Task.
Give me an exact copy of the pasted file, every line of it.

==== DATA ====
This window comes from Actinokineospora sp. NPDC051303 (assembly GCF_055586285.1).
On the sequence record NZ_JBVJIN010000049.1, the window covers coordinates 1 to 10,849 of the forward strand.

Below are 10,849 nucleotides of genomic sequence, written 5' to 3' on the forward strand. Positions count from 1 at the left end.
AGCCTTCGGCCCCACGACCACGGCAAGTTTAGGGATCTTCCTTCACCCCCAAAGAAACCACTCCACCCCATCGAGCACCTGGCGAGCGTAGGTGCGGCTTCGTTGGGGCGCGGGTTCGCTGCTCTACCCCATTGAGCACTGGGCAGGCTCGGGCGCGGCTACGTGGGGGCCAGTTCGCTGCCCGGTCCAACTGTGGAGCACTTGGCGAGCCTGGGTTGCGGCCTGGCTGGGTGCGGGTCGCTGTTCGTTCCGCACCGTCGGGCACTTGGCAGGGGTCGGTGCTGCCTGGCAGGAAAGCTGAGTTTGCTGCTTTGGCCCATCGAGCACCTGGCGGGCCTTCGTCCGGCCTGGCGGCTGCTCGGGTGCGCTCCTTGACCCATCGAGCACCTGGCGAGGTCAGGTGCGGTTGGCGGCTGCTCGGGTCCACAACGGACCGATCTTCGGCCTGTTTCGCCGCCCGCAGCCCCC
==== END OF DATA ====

This window comes from Actinokineospora sp. NPDC051303 (assembly GCF_055586285.1).
On the sequence record NZ_JBVJIN010000049.1, the window covers coordinates 1 to 10,849 of the forward strand.

Below are 10,849 nucleotides of genomic sequence, written 5' to 3' on the forward strand. Positions count from 1 at the left end.
AGCCTTCGGCCCCACGACCACGGCAAGTTTAGGGATCTTCCTTCACCCCCAAAGAAACCACTCCACCCCATCGAGCACCTGGCGAGCGTAGGTGCGGCTTCGTTGGGGCGCGGGTTCGCTGCTCTACCCCATTGAGCACTGGGCAGGCTCGGGCGCGGCTACGTGGGGGCCAGTTCGCTGCCCGGTCCAACTGTGGAGCACTTGGCGAGCCTGGGTTGCGGCCTGGCTGGGTGCGGGTCGCTGTTCGTTCCGCACCGTCGGGCACTTGGCAGGGGTCGGTGCTGCCTGGCAGGAAAGCTGAGTTTGCTGCTTTGGCCCATCGAGCACCTGGCGGGCCTTCGTCCGGCCTGGCGGCTGCTCGGGTGCGCTCCTTGACCCATCGAGCACCTGGCGAGGTCAGGTGCGGTTGGCGGCTGCTCGGGTCCACAACGGACCGATCTTCGGCCTGTTTCGCCGCCCGCAGCCCCC